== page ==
The impact of homelessness on children often leads to chronic stress and trauma from frequent moves, inconsistent relationships, lack of places to play, and witnessing domestic violence and substance abuse. This stress and trauma can be emotionally and cognitively damaging.[11]

  • An estimated 478,718 people in 150,630 family households used an emergency shelter or a transitional housing program between October 1, 2016, and September 30, 2017.[12]
  • In 2017, children under 18 made up about three in five people (60.8%) experiencing sheltered homelessness in families with children. Among these children, about half (49.0%) were under six years old, and one in ten (10.8%) were infants less than one year old.[13]

Domestic Violence

Intimate partner violence is pervasive in U.S. society.

  • Nearly one in five women and about one in seven men report having experienced severe physical violence from an intimate partner during their lifetime.[14]
  • About one in five women and one in 12 men have experienced contact sexual violence by an intimate partner.[15]
  • 15.5 million U.S. children live in families in which partner violence occurred at least once in the past year, and seven million children live in families in which severe partner violence occurred.[16]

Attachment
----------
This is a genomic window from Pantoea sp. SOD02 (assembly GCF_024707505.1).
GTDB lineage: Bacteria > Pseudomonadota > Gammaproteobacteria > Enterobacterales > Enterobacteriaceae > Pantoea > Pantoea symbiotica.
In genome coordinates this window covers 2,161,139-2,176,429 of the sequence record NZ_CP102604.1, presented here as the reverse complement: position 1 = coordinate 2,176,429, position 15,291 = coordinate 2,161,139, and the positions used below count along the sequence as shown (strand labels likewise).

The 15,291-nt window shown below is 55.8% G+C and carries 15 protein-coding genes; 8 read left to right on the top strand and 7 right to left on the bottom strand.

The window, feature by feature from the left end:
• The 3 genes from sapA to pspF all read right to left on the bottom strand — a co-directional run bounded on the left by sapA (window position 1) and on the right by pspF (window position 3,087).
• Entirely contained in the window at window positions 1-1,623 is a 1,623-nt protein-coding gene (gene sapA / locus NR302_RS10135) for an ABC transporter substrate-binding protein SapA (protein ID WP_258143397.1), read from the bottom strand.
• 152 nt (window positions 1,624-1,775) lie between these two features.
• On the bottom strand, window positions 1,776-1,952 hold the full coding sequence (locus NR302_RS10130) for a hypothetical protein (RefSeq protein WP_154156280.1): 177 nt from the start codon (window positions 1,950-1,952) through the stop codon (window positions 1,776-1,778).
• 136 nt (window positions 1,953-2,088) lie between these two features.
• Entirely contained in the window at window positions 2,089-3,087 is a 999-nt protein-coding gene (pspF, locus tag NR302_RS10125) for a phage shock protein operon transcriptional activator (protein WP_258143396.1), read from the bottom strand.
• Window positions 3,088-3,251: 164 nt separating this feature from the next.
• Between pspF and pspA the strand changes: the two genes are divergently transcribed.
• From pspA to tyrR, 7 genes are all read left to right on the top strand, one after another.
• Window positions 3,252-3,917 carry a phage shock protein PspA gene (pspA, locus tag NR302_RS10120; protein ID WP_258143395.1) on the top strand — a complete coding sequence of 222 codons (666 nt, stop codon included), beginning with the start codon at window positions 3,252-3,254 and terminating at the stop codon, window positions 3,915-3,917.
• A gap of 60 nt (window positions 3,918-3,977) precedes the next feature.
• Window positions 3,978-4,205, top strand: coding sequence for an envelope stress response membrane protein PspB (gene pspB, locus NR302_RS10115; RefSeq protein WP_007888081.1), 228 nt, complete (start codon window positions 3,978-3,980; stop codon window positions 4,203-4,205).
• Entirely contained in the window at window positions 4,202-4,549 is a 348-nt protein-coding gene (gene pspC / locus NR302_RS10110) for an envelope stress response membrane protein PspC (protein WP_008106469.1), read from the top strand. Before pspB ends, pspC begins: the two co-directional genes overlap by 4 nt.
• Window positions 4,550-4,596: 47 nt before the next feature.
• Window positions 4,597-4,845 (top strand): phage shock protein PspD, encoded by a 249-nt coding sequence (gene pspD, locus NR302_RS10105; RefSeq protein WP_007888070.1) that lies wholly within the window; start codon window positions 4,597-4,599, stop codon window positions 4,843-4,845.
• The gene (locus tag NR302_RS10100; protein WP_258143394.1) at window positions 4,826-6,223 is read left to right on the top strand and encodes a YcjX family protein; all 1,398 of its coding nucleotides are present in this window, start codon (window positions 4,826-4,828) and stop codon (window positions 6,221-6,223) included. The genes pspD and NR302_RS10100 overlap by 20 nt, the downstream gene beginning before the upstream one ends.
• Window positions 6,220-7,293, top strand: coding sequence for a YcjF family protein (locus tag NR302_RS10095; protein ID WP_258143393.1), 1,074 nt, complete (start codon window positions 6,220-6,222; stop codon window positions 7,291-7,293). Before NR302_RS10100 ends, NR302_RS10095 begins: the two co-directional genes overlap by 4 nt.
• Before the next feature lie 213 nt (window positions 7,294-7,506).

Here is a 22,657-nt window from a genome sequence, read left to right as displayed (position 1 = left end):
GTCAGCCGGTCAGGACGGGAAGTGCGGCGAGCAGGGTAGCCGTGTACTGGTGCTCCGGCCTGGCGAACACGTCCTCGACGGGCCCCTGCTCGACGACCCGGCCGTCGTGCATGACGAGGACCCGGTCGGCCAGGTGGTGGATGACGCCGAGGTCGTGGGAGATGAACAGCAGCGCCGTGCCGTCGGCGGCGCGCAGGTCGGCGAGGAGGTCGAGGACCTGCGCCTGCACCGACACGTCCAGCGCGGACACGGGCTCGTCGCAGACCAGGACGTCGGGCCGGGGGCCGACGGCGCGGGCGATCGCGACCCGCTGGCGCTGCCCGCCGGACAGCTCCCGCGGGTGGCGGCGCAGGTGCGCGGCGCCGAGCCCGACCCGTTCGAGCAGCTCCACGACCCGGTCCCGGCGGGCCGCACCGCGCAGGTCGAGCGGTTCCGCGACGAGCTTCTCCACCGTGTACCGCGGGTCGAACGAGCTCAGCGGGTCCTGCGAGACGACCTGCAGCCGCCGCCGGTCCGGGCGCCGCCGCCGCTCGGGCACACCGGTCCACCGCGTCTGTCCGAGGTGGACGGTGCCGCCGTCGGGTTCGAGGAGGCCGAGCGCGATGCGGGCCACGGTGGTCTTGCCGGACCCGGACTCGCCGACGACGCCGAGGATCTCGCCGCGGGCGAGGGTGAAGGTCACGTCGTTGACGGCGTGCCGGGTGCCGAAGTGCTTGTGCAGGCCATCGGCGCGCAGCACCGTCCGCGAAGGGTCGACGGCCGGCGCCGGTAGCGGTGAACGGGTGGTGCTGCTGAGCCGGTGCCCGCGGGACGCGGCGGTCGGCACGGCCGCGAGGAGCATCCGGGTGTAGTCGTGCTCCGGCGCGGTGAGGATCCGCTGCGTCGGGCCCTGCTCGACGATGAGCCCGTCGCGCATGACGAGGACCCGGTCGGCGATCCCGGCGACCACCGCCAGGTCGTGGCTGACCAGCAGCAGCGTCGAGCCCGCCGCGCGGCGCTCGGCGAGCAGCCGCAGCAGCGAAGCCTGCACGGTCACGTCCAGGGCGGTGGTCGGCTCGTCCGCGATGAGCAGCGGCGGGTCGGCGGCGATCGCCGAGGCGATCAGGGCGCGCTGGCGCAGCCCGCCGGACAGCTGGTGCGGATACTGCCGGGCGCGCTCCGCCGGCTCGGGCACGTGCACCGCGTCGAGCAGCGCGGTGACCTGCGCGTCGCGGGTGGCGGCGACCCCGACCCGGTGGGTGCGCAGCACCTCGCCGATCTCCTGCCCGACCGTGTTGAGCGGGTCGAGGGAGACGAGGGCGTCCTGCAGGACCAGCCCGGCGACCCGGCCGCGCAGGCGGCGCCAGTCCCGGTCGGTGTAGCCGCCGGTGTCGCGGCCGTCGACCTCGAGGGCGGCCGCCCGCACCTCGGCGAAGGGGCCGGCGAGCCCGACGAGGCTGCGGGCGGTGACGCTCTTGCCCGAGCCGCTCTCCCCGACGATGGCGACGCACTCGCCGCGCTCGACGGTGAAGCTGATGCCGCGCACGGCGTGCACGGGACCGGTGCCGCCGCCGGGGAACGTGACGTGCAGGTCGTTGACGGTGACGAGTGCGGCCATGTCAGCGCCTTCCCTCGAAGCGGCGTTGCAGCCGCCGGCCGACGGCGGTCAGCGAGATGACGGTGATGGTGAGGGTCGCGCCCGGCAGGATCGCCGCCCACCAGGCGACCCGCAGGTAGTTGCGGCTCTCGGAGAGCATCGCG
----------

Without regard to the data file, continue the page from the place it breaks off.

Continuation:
[1] Yang, J., Ekono, M., & Skinner, C.(2017, January).  Basic Facts About Low-Income Children: Children under 6 Years, 2013. National Center for Children in Poverty. Retrieved from http://www.nccp.org/publications/pdf/text_1172.pdf

[2] Ibid

[3] Ibid

[4] Ibid

[5] Briggs-Gowan, M., Ford, J., Fraleigh, L., McCarthy, K., & Carter, A. (2010, December). Prevalence of exposure to potentially traumatic events in a healthy birth cohort of very young children in the northeastern United States. Journal of Traumatic Stress, 23:6, 725-733.

[6] Marla McDaniel and Christopher Lowenstein. (April 2013). Depression in Low-Income Mothers of Young Children:  Are The Getting the Help They Need?. The Urban Institute

[7] Ibid

[8] CLASP. Pathways to Good Jobs: Child Welfare, Retrieved February 17, 2015, from http://www.clasp.org/issues/child-welfare/did-you-know.

[9] US Department of Health & Human Services, Administration for Children and Families, Administration on Children, Youth and Families, Children’s Bureau (2019). Child Maltreatment 2017.  Available from https://www.acf.hhs.gov/sites/default/files/cb/cm2017.pdf

[10] Ibid

[11] Horizon for Homeless Children, Impact of Homelessness on Children. Retrieved February 17, 2015 from http://www.horizonsforhomelesschildren.org/understanding-homelessness/impact-of-homelessness-on-children/.

[12] The U.S. Department of Housing and Urban Development. Office of Community Planning and Development. The 2017 Annual Homeless Assessment Report (AHAR) to Congress - PART 2: Estimates of Homelessness in the United States (October 2018)

[13] Ibid

[14] Center for Disease Control and Prevention (CDC). National Intimate Partner and Sexual Violence Survey (2015).

[15] Ibid

[16] McDonald, R., et al. (2006). As quoted in Futures Without Violence: The Facts on Children and Domestic Violence, and Estimating the Number of American Children Living in Partner-Violent Families. Journal of Family Psychology, 20(1): 137-14